Tuesday, August 10, 2010

Let's Get the Patents Flowing!

10 August 2010

Bill Fleckenstein posted this thoughtful reflection on the need to foster innovation and creativity on August 9. I am reproducing his words here with his permission:

"I certainly have spent plenty of time over the last decade pointing out the problems and potential problems that the country faces, with none more severe than the protracted nature of the unemployment problem. As the financial crisis was unfolding in late 2008 and early 2009, I actually thought for a while that the incoming administration might try to do something intelligent regarding incentivizing jobs. That was 100% incorrect. The only incentives they have created are ones not to hire more employees, which has only made a bad situation worse. (See the op-ed in today's Wall Street Journal, "Why I'm Not Hiring," to see how the math stacks up against employers.)

"Thus, it is with great pleasure that I can point to something positive. In Friday's New York Times I read about an absolutely brilliant idea described in an article headlined, "Inventing Our Way Out of Joblessness." In it Paul Michel and Henry Nothhaft discussed the potential for breaking the logjam at the patent office and what that might mean. Not being an inventor, I certainly had no idea that the patent office was in quite such a state of disarray. Though I'm not knowledgeable on the subject, one of the authors to me has enough credibility that I think we can take him at his word, that being Paul Michel, who is former chief judge of the United States Court of Appeals for the Federal Circuit, which handles patent appeals.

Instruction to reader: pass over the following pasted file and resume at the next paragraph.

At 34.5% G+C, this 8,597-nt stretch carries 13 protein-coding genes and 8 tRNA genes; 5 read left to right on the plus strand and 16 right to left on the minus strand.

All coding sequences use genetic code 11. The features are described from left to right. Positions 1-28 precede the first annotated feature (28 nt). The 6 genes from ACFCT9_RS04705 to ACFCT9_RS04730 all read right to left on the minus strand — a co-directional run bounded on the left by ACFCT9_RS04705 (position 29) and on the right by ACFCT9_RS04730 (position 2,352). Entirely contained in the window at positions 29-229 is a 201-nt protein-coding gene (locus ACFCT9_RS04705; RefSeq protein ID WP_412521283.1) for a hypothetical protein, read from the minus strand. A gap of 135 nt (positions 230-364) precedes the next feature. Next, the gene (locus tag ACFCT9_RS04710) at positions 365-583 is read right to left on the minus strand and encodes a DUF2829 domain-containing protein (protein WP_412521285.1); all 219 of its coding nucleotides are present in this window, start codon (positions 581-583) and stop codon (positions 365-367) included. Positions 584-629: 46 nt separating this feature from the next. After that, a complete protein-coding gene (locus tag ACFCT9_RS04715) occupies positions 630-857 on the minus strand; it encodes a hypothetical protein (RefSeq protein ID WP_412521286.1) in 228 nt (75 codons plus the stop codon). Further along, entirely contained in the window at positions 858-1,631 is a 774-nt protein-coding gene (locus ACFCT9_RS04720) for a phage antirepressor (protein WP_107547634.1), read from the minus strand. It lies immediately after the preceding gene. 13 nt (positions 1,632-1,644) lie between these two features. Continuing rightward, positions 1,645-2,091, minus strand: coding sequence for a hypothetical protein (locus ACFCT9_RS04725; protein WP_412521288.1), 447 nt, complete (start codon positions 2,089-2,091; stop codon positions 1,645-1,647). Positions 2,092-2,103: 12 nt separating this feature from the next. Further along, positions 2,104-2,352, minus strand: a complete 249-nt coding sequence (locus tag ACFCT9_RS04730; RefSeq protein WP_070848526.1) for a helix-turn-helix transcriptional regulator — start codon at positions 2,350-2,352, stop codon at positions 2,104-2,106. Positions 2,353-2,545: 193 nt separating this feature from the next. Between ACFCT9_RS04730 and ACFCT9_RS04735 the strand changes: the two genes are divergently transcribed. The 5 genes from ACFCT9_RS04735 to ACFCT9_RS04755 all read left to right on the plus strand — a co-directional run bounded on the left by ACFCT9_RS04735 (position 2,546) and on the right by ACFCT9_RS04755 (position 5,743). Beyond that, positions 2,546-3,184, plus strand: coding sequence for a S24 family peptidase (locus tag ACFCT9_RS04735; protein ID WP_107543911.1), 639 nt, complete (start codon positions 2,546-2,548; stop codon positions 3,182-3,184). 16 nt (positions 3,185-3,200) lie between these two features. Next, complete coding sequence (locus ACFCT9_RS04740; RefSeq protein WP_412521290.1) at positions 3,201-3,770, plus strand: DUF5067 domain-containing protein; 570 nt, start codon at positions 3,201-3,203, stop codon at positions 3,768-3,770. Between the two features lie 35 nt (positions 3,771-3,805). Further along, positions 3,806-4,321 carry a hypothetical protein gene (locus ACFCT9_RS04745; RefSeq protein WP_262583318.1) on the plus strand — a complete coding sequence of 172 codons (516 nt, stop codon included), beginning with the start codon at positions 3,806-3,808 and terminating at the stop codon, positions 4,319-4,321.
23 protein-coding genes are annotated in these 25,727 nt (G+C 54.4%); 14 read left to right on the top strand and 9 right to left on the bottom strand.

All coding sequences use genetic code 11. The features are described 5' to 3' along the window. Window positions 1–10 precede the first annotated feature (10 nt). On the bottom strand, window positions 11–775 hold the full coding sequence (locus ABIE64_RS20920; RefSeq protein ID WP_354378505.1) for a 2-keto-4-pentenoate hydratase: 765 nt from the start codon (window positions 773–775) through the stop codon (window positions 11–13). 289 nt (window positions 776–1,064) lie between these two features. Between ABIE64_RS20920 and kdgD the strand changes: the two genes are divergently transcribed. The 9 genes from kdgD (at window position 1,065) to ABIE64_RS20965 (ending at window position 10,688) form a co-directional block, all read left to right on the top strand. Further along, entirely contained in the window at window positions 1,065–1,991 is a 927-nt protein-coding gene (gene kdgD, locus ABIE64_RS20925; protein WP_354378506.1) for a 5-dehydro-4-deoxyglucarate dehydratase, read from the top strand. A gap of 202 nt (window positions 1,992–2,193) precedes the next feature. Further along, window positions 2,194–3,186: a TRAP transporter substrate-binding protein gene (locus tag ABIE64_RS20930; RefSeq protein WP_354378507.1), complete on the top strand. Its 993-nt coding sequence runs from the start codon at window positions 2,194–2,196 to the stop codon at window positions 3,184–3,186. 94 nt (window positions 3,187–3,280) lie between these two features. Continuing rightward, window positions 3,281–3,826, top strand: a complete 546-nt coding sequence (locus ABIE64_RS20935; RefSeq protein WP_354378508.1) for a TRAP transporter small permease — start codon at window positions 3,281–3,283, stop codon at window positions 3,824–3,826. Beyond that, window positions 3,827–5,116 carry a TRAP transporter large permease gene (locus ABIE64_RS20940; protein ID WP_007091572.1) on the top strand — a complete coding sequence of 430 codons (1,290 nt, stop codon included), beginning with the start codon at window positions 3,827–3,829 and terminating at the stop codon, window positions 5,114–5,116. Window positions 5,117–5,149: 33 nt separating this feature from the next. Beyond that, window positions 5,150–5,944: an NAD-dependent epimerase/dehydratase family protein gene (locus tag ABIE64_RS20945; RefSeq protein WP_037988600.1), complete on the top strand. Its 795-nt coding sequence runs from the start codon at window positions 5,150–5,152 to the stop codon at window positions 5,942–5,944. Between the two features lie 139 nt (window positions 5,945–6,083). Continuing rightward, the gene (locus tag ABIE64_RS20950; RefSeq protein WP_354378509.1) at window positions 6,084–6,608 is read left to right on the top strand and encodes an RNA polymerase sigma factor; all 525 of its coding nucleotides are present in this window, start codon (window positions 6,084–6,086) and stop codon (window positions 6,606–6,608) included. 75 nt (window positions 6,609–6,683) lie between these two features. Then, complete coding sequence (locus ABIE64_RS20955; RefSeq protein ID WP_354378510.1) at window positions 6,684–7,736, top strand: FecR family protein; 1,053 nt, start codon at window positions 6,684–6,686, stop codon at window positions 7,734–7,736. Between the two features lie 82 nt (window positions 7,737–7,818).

"Their case is that, apparently, in the venture capital community 75% of startups require some sort of patent to get financing, according to a study they cite. Therefore, it's easy to see the connection between patents and new businesses. The sad, though not surprising, problem is that the patent office can't get enough funding to do its job. According to the authors, since 1992, Congress "has diverted more than $750 million in patent fees to other purposes," which has created a backlog of -- get this -- 1.2 million applications awaiting examination, over half of which haven't even been looked at yet.

"Michel and Nothhaft propose spending $1 billion -- which, when it comes to government these days, is chump change -- to get the patent office streamlined and staffed up so that it can process applications at a reasonable rate. The authors estimate that out of the backlog of 1.2 million applications, based on historical patterns, about 60% of those would result in issued patents, and perhaps as many as 137,000 would go to small businesses, with of course a more efficient patent office processing more patents in ensuing years.

"The net of all that, they feel, would be something on the scale of between 700,000 and 2 million jobs created, depending on what sort of estimates and variables one wants to use. Taking the midrange of their guess, or 1.5 million, that would mean that each job cost the government about $660, which obviously would be a mere pittance relative to the hundreds of billions dollars wasted on government programs that are useless.

"In addition, they suggested that, "Congress should also offer small businesses a tax credit of up to $19,000 for every patent they receive, enabling them to recoup up to half the average $38,000 in patent office and lawyers fees spent to obtain a patent." I would imagine there could be other incentives given on the tax front to help this process along, and I don't see any reason why a patent issued couldn't be fully reimbursed, assuming it ultimately met some sort of sales requirement.

"With so many massive problems staring us in the face, it is damn near criminal incompetence that a problem like this is allowed to fester. I can't see why anyone would be against this, as no one's ox needs to be gored."

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